Objective: Somatization has often been viewed as a defense against awareness of emotional distress or as a masked version of depression. This report examines whether community residents with high levels of functional somatic symptoms also report overt psychological distress and whether somatization is associated with any specific psychiatric disorder.
Method: Analyses used data from the community sample of the National Institute of Mental Health Epidemiologic Catchment Area (ECA) study, a population-based survey of psychiatric morbidity among more than 18,000 residents of five U.S. communities.
Results: Increasing number of somatization symptoms was strongly associated with overt expression of psychological distress and psychiatric symptoms. Among ECA respondents with five or more current functional somatic symptoms, 63% reported current psychological symptoms and 50% met criteria for a current psychiatric diagnosis (compared to 7% and 6%, respectively, among those with no current somatization symptoms). Somatization symptoms showed strongest associations with anxiety and depressive symptoms, intermediate association with symptoms of psychotic disorders, and weakest associations with symptoms of substance abuse and antisocial personality.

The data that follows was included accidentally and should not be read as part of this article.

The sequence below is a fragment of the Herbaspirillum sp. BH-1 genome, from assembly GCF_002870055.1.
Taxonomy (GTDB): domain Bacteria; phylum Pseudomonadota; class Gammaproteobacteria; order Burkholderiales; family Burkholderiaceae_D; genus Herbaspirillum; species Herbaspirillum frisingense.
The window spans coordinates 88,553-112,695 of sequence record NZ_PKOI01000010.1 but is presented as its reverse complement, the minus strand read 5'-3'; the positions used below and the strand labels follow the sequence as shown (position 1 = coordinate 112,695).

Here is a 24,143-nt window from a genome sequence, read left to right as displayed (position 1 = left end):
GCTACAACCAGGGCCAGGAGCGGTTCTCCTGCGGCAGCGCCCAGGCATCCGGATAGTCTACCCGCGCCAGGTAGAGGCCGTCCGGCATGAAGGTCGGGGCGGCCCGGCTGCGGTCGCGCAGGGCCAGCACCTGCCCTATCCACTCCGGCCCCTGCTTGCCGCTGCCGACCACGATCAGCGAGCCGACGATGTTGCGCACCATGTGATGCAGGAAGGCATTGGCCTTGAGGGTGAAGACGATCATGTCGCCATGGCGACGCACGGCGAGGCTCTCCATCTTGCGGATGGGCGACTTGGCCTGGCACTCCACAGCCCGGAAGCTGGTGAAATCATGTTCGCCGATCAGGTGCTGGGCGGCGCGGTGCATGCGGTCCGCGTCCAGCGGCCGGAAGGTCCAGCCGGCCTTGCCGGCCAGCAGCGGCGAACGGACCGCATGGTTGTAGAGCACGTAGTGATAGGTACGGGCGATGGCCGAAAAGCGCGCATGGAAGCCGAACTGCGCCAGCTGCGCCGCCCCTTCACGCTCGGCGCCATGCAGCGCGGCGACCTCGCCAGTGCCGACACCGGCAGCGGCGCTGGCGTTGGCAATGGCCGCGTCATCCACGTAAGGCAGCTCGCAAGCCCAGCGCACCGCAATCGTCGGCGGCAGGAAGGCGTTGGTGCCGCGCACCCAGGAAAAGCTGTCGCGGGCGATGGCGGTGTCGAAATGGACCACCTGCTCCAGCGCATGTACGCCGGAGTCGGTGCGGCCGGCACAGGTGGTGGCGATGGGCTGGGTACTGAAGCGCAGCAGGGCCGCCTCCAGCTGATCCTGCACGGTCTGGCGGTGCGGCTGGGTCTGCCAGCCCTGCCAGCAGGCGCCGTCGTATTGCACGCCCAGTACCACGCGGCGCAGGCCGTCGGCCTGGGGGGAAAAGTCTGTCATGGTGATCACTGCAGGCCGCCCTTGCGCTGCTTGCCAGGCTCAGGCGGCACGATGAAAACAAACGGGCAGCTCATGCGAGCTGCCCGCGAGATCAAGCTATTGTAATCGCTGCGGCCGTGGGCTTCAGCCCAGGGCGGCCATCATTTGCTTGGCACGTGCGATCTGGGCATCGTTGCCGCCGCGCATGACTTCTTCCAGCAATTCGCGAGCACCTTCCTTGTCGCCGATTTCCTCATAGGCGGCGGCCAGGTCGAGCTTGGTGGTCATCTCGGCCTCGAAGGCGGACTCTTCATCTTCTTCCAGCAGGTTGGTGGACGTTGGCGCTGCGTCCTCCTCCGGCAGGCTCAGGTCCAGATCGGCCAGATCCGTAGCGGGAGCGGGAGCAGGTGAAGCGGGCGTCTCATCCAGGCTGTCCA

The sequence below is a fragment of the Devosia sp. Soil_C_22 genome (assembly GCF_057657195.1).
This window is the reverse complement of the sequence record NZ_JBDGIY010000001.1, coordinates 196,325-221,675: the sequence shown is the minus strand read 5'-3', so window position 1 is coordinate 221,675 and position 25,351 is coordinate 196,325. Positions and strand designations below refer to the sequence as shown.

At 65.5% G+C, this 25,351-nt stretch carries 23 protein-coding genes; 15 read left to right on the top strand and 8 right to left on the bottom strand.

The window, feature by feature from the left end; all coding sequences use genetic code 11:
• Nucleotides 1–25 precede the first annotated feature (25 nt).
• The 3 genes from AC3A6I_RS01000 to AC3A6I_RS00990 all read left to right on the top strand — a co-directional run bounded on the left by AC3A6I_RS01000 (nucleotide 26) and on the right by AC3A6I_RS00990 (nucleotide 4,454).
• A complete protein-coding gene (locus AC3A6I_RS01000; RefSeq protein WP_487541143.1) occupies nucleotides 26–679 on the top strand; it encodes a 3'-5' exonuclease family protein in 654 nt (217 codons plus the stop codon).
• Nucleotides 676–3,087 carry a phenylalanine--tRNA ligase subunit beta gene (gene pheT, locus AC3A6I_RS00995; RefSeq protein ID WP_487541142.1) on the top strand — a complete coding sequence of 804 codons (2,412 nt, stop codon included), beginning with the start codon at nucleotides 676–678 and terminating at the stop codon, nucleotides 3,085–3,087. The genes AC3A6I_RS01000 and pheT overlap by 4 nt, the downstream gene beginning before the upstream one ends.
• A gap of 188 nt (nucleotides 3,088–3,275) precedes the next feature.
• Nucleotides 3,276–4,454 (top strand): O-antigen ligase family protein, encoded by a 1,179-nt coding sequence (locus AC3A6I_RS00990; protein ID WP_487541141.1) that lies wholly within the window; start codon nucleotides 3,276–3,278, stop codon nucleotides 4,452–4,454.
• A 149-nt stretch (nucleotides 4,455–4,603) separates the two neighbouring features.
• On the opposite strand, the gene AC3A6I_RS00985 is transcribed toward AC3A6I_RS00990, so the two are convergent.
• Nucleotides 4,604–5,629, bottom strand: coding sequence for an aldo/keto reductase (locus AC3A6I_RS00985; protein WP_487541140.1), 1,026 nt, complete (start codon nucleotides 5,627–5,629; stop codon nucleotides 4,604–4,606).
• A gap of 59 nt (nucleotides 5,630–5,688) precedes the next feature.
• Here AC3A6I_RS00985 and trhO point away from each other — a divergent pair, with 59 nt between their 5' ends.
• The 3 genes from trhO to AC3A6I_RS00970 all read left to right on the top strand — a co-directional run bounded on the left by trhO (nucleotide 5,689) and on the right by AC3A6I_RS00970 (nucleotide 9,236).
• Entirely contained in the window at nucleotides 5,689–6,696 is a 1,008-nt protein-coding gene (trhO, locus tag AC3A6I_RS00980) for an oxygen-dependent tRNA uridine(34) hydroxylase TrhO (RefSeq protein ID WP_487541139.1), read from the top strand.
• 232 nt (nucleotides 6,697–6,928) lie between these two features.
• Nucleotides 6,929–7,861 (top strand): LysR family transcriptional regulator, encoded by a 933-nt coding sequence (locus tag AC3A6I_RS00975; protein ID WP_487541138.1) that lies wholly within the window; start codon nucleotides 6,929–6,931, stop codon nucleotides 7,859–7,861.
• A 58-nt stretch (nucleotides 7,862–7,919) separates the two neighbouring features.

Conclusions: ECA study respondents with high levels of somatization symptoms typically reported overt psychological distress, especially anxiety and depression. Patterns of response do not support a dissociation between physical and emotional symptoms. Functional somatic symptoms appear to be common expressions of distress instead of defenses against awareness.